“Can a Buddhist Kid Like Me Go to Heaven?”

“Lost in the True Church”

Heidi Richardson, 6th Grade Teacher at “Bangkok Christian School”

The children tucked away their spelling workbooks and fished in storage trays for their Bibles and worksheets. The week’s lesson was about the ascension of Jesus and his promise to build mansions for his followers. The children were halfway through the reading when Nareerat raised her hand.

“Yes, ma’am.” Heidi had a kind of teasing formality that the children liked. “Do you have a question or comment? I hope it’s one that makes us nice and cool.” The kids giggled.

“Um, if Jesus go to heaven, he is there still now?”
“Yes. That’s what we believe.” Heidi caught herself. “Sorry, sweetie. Say it like this. ‘If Jesus went to heaven, is he still there now?’ Because, see, this story happened a long time ago. We always say ‘went’ if it was in the past.”

“Yes, sorry. But he is there?”

“I’m counting on him being there. Since he’s my best friend and I want to live forever with him and God and with all of you.”

The young girl raised her hand again. “Where is heaven then?”

“Ah.” Heidi’s mind hummed, trying to resurrect what she herself had learned at the feet of her missionary parents. “We don’t really know, see? The Bible just says it’s where God has his home, along with Jesus and all the angels.”

“And . . .” The Thai girl caught herself. “Is okay if I ask again?”

“Certainly. Your questions are very good.”

“Okay. So is heaven only a home for Christian people? Do Buddhist people go to heaven too?”

Heidi felt a shudder of apprehension. Who gets to go to heaven? Even during the great pizza debate night, it was an unsettled issue. There were American televangelists who sternly declared that only the remnant believers who vocally claimed the name of Jesus would ever enter through the gates. Even innocent Buddhists and Muslims, sincere though they might be, were to be consigned to the flames.
“You know, Nareerat,” she said at last, “I will tell you what I think.”

The children waited, curiosity written in their facial expressions. Even the boys were leaning forward, eager to hear.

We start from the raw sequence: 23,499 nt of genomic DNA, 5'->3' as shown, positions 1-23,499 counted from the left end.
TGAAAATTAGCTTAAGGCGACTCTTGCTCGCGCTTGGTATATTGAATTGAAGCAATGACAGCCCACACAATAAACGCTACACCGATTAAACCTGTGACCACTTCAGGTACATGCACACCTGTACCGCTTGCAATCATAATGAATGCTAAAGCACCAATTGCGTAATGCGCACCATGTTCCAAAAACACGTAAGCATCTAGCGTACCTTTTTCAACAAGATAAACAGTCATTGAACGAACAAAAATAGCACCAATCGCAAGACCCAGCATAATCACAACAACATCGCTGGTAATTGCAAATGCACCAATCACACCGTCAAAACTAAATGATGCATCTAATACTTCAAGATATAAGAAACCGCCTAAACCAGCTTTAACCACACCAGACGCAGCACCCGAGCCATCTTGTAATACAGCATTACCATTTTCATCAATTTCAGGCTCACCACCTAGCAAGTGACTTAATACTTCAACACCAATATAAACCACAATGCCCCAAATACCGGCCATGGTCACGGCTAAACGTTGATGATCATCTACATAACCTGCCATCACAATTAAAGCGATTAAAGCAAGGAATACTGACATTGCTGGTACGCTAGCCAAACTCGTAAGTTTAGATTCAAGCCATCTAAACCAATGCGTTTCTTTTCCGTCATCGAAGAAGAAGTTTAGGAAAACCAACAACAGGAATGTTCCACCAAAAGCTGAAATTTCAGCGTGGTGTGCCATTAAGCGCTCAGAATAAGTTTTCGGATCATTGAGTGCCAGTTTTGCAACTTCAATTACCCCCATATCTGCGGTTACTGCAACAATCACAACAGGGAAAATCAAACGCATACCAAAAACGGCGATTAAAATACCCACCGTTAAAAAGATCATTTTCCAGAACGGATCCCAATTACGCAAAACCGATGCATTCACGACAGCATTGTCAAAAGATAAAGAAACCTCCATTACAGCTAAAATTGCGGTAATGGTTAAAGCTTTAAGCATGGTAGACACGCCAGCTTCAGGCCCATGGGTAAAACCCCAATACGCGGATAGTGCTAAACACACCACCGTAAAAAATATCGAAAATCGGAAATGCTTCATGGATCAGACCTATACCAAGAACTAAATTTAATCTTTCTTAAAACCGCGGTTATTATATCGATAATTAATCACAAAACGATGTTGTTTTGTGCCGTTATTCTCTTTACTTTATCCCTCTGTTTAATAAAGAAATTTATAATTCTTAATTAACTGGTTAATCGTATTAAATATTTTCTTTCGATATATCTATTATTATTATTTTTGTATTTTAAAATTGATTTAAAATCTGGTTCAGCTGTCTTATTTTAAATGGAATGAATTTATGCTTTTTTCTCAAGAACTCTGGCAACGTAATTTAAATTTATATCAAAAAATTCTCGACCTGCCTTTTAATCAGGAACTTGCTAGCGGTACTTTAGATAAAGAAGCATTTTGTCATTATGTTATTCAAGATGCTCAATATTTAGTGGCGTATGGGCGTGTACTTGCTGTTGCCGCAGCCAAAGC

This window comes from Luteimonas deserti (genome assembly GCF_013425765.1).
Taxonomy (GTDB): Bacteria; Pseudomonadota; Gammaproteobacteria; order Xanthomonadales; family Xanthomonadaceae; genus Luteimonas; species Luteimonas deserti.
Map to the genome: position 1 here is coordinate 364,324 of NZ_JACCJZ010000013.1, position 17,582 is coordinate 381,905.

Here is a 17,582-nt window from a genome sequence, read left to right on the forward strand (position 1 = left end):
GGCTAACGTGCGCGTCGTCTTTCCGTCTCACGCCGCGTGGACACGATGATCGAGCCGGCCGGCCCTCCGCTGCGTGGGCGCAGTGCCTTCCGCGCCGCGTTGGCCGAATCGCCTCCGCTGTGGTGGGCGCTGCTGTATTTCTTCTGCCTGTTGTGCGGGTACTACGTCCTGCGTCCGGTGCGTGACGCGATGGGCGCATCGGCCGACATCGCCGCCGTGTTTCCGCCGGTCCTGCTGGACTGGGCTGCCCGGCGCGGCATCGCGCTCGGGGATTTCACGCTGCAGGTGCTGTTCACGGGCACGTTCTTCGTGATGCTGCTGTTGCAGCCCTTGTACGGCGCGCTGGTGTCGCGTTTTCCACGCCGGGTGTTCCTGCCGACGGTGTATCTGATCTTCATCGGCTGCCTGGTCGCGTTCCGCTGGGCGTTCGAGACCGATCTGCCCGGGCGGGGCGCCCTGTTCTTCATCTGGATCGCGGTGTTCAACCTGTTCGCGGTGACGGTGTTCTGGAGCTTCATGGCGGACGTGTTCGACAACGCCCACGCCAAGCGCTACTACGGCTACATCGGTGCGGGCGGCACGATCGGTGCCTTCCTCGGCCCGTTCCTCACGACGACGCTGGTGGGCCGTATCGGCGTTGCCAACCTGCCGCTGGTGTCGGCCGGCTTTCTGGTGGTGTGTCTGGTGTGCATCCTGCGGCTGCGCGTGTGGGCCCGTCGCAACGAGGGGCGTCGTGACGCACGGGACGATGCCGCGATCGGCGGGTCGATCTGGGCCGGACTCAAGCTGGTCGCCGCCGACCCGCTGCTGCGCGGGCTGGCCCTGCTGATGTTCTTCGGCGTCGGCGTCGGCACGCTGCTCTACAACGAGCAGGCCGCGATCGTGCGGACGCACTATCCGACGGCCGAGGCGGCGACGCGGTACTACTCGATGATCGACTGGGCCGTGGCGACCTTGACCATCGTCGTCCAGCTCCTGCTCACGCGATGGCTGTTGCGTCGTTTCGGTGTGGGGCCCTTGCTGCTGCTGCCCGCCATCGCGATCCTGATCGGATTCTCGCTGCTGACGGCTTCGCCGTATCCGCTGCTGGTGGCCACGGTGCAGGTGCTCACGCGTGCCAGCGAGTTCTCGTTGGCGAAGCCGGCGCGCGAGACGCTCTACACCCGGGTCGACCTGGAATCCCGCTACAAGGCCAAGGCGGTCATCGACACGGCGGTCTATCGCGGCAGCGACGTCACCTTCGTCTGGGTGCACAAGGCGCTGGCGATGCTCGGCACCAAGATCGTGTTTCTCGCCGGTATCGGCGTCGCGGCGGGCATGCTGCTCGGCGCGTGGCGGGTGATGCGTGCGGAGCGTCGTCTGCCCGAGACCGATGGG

“The Bible tells us that God loves every single child in this world. Before you were born, he knew of you and had wonderful plans for you and began to love you. That’s the first thing.” She looked at the questioner, who nodded.
“Okay. The second thing is that I do believe Jesus is the King who came to our world and died for our sins. He died for mine, and he died for yours. He didn’t just pick a few people.” A nice Holy Spirit nudge prompted her to add: “I really like the Bible verse where Jesus’ own cousin saw him coming down to a river one day, and said right away: ‘Here comes the Lamb of God who takes away the sins of the whole world.’ Isn’t that awesome? Jesus has such power that his death on the cross takes away the whole mountain of all our sins.” She made a kind of windy sound. Whoosh!

“But if people are not Christian, like Thai people, then maybe Jesus does not give them a time in heaven,” the girl persisted. “And if my mom and dad do not know all the Christian things, then they become old and die and . . .” Her voice trailed away and she gave her teacher an anxious look.

“And that worries you, doesn’t it, honey?”

“Yes, Miss Richardson.”

“Well, is it okay if I tell you a little bit more?”

The girl nodded.

“Here’s what else. Two things. We had in worship last week that verse saying God is very, very eager to save his earth children. Me. You. Your brothers and sisters. Your parents. So that is good news. What God wants is our salvation. I know I shouldn’t speak Thai, but I will. You know the words Pra poo chooey hie rodt. ‘The God who helps us to have salvation.’ See, he wants you in heaven way, way more than I want my own little baby to be there. Because his love is lots greater.”

Nareerat brightened at the thought. “But I am still not Christian. My mom say I cannot choose yet. Not until I am done with Matthayom.”

“I understand that,” Heidi said carefully. “But here’s one more thing.”


“Look,” she told the class. “I absolutely believe there will come a wonderful time when Jesus Christ is going to come back to our world. And when he does, he is going to be the king of all people. There will be no more United States, no more Thailand, no more Russia, no more China and Malaysia. Nothing but a world with Jesus as king. This is what the Bible says.”

Nareerat raised her hand again. “But . . . this is not heaven?”

“Well, I think it’s going to be heaven right here. Our home will be here. In a world that’s new and well and beautiful and very, very sabai.” The Thai word for “glorious comfort” pleased the students, and they nodded, entranced now.

“So I think there is one very important question even for Thai young people like you. I realize most of you are Buddhist. This is your life. This is your heritage, and there is great beauty to it. But if the Bible promises about heaven and Jesus being king are true stories, then you must think of the answer to this one question. Are you ready for it?”

Nareerat and several girls sitting nearby nodded, prepared now to hear. “Okay. Would you be willing to be a beautiful Thai person, a young man or a young woman, who lives in this great place where Jesus is king? I do believe this one thing in Christianity is very, very true. Jesus will be our king. He will be a wonderful, wise, loving king, but he will definitely be king. And if the idea of having Jesus as your king sounds good to you and you are willing to have him rule in your life forever, then I have a great confidence God will decide you are a very good citizen for his kingdom where his Son is the eternal king.”